Painter Sharon Reeber, a native of New York, has lived for more than 20 years in Weston, where she enjoys watching wildlife. Turkey buzzards feature prominently in some of the works in her current exhibition, “Skyward,” at ArtsKC, 106 Southwest Blvd. The show is up through Jan. 7.
Reeber studied at Tufts University in Boston and the University of Tübingen in Germany and earned a master’s in art history at the University of Missouri-Kansas City. This conversation took place at the gallery.
Q: What inspired the paintings in your “Soar” series?
A: Most of them are referring to soaring birds that I experienced in Weston that I see in rural Missouri. Most of them are based on turkey vultures. Many people mistake turkey vultures for hawks. I am very interested in turkey vultures.
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Q: Also known as buzzards.
Q: What interests you about them?
A: I think they are underestimated and very often they are reviled by people because they associate them with death. They think of them as sort of disgusting and bringers of death but actually, in my mind, they are a positive force because they are contributing to the ecology, to the cycle of life.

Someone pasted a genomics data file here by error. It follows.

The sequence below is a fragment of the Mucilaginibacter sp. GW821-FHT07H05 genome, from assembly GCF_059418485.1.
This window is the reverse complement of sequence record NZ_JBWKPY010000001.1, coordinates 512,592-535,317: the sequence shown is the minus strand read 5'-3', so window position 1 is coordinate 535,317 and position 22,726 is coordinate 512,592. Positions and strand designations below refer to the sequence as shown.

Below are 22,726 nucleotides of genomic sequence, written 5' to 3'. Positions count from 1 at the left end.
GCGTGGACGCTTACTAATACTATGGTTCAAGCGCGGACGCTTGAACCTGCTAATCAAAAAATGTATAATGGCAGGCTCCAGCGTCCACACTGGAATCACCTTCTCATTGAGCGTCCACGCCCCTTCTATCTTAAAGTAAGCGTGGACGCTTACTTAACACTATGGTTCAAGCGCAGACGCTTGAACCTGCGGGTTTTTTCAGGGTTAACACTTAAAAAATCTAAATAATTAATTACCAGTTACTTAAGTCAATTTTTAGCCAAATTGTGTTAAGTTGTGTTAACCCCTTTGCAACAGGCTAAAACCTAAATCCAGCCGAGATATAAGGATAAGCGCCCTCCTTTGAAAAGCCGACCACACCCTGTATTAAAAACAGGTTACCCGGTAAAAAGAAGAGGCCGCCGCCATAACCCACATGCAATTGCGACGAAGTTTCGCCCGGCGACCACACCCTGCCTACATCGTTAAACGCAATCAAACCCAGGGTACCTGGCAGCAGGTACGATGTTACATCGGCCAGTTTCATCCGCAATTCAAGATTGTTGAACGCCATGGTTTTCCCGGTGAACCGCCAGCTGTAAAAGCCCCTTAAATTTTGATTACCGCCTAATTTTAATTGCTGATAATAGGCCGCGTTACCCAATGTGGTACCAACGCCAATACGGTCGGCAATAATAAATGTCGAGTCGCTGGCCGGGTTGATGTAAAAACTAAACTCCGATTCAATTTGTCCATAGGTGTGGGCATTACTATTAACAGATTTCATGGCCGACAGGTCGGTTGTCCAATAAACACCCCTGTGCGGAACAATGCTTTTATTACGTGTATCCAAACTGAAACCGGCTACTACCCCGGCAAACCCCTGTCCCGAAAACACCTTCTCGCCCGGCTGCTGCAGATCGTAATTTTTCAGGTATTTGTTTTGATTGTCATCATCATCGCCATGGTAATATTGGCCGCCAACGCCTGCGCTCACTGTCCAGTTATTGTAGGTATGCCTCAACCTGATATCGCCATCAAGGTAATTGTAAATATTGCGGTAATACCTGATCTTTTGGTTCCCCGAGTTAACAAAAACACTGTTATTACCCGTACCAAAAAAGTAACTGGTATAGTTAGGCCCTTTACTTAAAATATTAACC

They are not adding to death, they are cleaning up the dead.
Q: They are not predators.
A: Not at all. The hawks that we think are so beautiful are the predators.
During my opening reception some people were complimenting the “hawks” in my pictures and when I said they were turkey vultures, they went “Ewww.” People need to rethink that. I’m kind of an advocate of vultures.
Q: The turkey vultures are not the only things going on in your paintings. What else are you interested in?
A: Landscape. It is not my goal to depict a landscape that I see, but to take that as a point of departure, an idea to connect other ideas to.
I’m also thinking about cycles of life and death, and cycles within nature, lines that sort of connect. I’m thinking about the microcosm and the macrocosm. I’m trying to make a connection between the worlds that we see and the worlds that we don’t see.
Q: The turkey vulture paintings are called “Soar.” They do soar better than any other birds, don’t they?
A: Yeah, they are connecting with unseen currents of air. They are expressing the thermals that are rising that we aren’t even aware of because we can’t see them.